The reviews of the just announced new HTC One (M8) are officially out, and as of right now, it looks like HTC has a hit on its hands. Reviewers are praising the device’s stunning Gunmetal design, as well as its 5-inch display. Some reviewers, however, aren’t that big of a fan of the highly touted camera, saying its quality is often hit or miss and the software is somewhat clunky.
Like last year’s One, the 2014 edition (HTC is calling it the “HTC One (M8)” but we think that’s ultimately more confusing) is machined from a solid block of aluminum, but it’s even more metal this time. Last year’s had a fair amount of plastic in the edges of the device, but this year it’s pretty much metal everywhere you look. It’s also had some of its sharp edges ground out, and you’re left with a smoother, slightly rounder device. It’s incredibly solid and it feels like it could take a bullet in the back and keep on going (it probably couldn’t, don’t try that, thank you).
Samsung U28E590D 28-Inch 4K Monitor
The Verge praises the device’s performance, while also noting that the battery life is not compromised at all:
With Qualcomm’s brand-new Snapdragon 801 processor and 2GB of RAM inside, the One flies whether I’m playing games, watching movies, or furiously typing text messages. Even scrolling is smoother than I’m used to on just about any Android device. I’ve had exactly zero performance issues with the One — I can’t say that very often.
And it lasts awhile, too. I get 30 hours without much effort, and I’ve gotten through two full days with only a little babying. In this case, “babying” really just means turning on Extreme Power Saver mode, which essentially disables everything but the phone, texting, and manual email refreshes, and in my experience can last an entire evening on only a few battery percentage points. You won’t want to use it often, but it’s a life-saver in a pinch.
In essence HTC is shooting to replicate shallow depth of field which skilled owners of DSLR cameras often use to great aesthetic effect. It’s also a technique the Nokia Lumia 1020 as well as the Lytro camera have strived to create through clever software processing. HTC calls the feature “UFOCUS” which lives in the phone’s photo editing menus. Also placed here is a feature named Foregrounder which applies special filters to the background, like simulated pencil sketch-marks, motion blurring, even animated objects to indicate the changing seasons. Think snowflakes or blowing cherry blossoms and you get the idea. Something HTC terms “3D Dimmension Plus” warps pictures to lend them a cartoon-like depth too which you can alter by tilting the phone back and forth.
The image quality of test photos backed up my misgivings. While colors were accurate and white balance correct in my experience, both indoors and outside, details appeared soft. Additionally, a deeper look into the One M8’s camera performance revealed the phone had difficulty with varied lighting conditions and often blew out bright skies in HDR mode. I can say that the One M8 snaps pictures like a speed demon, with shot-to-shot times virtually instantaneous.
If you liked the 1080p Super LCD3 display on the original One, be prepared for essentially the same experience. The M8 retains its predecessor’s resolution and display tech, but steps up to a slightly larger 5-inch screen. Display snobs will note that this results in lower pixel density, but unless you’re looking at the two displays side by side, you’re probably not going to notice. As on last year’s model, the panel looks sharp, bright and vibrant; viewing angles are wide and the display is easy to see in direct sunlight as long as you push the brightness up to 75 percent or higher.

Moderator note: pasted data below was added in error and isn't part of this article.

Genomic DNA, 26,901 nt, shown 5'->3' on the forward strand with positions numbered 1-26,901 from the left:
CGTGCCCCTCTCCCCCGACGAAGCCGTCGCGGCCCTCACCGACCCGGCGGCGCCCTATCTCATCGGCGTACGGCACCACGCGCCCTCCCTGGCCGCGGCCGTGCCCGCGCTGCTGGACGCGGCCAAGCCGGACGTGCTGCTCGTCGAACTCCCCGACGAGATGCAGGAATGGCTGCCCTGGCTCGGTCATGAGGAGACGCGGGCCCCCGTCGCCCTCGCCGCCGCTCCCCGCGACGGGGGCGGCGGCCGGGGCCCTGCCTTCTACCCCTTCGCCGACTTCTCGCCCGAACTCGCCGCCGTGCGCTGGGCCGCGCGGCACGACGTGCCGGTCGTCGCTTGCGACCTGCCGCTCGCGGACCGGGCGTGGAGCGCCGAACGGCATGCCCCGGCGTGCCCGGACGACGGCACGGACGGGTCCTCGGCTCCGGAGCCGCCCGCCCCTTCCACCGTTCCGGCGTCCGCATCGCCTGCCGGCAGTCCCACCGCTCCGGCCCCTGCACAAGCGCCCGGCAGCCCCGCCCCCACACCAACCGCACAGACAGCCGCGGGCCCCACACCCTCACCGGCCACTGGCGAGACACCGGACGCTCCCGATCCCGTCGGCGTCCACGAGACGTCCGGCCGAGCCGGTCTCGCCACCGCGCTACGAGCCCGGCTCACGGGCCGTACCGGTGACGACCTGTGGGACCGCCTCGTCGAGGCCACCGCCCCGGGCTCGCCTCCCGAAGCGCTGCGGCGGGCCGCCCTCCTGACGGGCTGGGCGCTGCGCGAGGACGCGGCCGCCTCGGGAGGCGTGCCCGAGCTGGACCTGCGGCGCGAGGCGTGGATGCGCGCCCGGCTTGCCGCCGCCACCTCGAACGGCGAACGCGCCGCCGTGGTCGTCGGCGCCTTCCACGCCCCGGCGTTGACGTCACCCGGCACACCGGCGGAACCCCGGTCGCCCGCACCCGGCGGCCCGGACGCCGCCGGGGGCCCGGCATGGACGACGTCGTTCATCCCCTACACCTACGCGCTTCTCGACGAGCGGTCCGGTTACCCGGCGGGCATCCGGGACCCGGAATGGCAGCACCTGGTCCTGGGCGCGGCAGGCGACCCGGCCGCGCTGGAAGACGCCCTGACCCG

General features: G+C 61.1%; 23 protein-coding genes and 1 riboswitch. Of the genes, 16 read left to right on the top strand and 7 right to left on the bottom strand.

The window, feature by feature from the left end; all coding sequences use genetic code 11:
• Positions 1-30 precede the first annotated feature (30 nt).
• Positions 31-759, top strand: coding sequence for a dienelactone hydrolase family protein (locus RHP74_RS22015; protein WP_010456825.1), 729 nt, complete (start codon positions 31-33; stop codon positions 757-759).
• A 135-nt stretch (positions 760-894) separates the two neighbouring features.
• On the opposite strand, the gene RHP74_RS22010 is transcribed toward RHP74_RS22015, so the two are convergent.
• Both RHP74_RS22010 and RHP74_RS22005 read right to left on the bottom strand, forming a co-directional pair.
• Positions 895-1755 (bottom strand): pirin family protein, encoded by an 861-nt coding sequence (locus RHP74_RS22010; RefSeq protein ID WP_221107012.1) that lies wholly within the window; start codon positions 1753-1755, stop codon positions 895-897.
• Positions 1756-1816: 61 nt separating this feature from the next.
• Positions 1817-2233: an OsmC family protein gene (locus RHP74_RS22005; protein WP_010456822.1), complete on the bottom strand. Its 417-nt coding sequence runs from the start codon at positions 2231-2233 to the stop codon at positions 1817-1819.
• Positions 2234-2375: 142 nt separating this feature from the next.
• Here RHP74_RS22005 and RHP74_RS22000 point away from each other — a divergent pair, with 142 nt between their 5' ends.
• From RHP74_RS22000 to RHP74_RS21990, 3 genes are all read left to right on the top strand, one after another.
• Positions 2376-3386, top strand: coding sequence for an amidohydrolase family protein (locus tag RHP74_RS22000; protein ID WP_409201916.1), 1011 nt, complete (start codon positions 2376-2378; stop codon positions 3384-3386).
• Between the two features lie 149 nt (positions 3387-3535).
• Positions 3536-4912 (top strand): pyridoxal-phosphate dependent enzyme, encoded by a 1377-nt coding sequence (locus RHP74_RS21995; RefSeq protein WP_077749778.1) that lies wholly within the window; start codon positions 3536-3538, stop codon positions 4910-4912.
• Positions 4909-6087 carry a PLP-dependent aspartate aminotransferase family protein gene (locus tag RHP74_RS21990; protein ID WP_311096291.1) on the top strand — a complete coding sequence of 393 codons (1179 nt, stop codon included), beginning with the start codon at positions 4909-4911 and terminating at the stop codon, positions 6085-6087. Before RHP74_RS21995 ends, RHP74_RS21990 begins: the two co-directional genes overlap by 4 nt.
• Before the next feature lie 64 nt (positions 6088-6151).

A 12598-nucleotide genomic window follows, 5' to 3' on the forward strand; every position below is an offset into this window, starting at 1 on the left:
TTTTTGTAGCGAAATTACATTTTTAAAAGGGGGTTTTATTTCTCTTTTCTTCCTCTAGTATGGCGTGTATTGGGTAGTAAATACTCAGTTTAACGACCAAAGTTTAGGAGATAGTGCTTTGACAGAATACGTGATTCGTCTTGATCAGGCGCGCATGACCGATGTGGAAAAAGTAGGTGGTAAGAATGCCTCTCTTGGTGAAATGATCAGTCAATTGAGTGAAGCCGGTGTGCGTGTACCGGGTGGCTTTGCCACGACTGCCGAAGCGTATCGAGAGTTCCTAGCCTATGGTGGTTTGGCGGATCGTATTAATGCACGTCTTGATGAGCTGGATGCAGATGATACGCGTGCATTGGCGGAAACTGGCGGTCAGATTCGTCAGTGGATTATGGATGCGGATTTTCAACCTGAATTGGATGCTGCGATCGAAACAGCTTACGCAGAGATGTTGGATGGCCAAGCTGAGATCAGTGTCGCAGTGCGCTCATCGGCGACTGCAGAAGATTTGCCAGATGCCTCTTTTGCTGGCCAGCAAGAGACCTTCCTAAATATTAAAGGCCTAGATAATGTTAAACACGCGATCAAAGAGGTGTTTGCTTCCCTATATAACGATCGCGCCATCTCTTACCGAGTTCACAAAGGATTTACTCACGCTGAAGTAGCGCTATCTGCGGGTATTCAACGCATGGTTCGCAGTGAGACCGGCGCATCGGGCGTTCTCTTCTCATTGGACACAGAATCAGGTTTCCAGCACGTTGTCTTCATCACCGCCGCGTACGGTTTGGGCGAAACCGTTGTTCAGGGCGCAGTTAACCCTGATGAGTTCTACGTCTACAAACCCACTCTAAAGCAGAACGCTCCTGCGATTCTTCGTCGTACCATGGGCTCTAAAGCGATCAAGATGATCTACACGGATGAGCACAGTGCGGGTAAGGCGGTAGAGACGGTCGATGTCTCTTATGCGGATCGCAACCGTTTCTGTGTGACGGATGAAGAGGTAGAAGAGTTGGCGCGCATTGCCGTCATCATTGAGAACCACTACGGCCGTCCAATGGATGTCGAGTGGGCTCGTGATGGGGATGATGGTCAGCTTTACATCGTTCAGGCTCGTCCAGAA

The screen itself is protected by a slab of Gorilla Glass 3, which is, of course, designed to be scratch-resistant. Since the glass is raised a bit above the rest of the phone’s body, should we be concerned about possible chips? Croyle tells us that the answer is no: The company applied a special protective coating to prevent additional scratches and impacts that may normally weaken the glass.
Wired says the device’s “dot case” is somewhat awkward and kind of expensive, but is cool to look at nonetheless:
Finally, a note about the case. You can buy a $50 “dot case” with the phone. The front side is covered with holes, and the phone senses when it is closed. Tapping the phone when the case is closed reveals the current time and weather in a large, retro-pixel, format through the case. It’s pretty cool. But when you open the case, it doesn’t fold completely back on itself. That makes it awkward in a way I could forgive on a $10 or $20 case. But at $50, that shouldn’t be happening.
The new HTC One launches with Android 4.4.2 KitKat — the most recent version available, for those of you keeping score at home — and a new version of HTC’s custom user interface — Sense 6.0.
As is usually the case, there’s not much HTC hasn’t gotten its hands on. From the new on-screen buttons to the menus to the lock screen and quick settings, app drawer and, well, just about everything. The notification pulldown appears to be mostly unaffected, though. (The notifications are as Google intended, though the timestamps are done in HTC’s font.)
The good news is that it’s not a huge visual shift from Sense 5, and even smaller if you’ve been using Sense 5.5. That’s not to say it’s not improved — because it is — it’s just that you shouldn’t have to relearn too much. The biggest improvements come in BlinkFeed and the camera app, but there are plenty of smaller tweaks to be enjoyed as well.